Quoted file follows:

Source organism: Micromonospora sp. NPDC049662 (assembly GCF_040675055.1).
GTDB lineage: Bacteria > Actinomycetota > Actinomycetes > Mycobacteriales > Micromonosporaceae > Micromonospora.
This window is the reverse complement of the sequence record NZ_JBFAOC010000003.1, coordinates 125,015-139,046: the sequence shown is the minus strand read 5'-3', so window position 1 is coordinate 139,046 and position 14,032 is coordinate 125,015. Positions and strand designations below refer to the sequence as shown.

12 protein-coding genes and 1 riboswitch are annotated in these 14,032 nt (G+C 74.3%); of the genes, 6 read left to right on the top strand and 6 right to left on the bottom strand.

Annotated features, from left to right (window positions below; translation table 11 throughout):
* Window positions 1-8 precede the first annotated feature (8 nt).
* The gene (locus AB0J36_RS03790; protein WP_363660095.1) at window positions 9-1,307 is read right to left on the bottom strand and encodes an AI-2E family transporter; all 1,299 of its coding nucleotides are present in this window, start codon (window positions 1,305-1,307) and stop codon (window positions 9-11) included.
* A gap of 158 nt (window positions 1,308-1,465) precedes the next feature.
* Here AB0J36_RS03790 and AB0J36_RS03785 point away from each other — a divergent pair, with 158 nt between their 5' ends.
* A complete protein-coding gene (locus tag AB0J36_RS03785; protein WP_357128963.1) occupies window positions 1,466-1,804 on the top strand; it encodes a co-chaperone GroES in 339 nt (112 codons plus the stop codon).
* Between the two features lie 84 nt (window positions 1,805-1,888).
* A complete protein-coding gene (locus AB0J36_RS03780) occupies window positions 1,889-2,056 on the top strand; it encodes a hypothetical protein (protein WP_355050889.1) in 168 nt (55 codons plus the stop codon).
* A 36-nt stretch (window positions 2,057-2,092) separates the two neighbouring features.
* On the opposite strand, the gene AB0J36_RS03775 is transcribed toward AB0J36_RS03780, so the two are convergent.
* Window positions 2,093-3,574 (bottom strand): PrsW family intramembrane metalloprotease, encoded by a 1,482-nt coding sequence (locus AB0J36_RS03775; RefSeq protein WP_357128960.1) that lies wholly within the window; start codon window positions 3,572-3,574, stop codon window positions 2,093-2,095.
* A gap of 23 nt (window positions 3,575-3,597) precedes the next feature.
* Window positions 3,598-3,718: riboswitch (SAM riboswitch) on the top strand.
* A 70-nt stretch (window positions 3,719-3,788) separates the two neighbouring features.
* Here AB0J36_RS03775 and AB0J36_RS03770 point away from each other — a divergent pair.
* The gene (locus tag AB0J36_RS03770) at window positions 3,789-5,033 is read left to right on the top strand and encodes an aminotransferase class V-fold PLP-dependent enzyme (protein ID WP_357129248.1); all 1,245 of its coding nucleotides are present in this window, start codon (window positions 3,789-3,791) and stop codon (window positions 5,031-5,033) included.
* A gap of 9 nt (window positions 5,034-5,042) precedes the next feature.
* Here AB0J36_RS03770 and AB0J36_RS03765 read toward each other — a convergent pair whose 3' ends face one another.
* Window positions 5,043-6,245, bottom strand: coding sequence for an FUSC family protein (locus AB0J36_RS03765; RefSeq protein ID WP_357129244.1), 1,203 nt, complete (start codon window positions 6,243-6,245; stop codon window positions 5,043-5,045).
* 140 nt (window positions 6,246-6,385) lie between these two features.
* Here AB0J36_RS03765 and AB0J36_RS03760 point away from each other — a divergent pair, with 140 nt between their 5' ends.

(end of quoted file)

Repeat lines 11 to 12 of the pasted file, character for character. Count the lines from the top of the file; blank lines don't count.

* Between the two features lie 84 nt (window positions 1,805-1,888).
* A complete protein-coding gene (locus AB0J36_RS03780) occupies window positions 1,889-2,056 on the top strand; it encodes a hypothetical protein (protein WP_355050889.1) in 168 nt (55 codons plus the stop codon).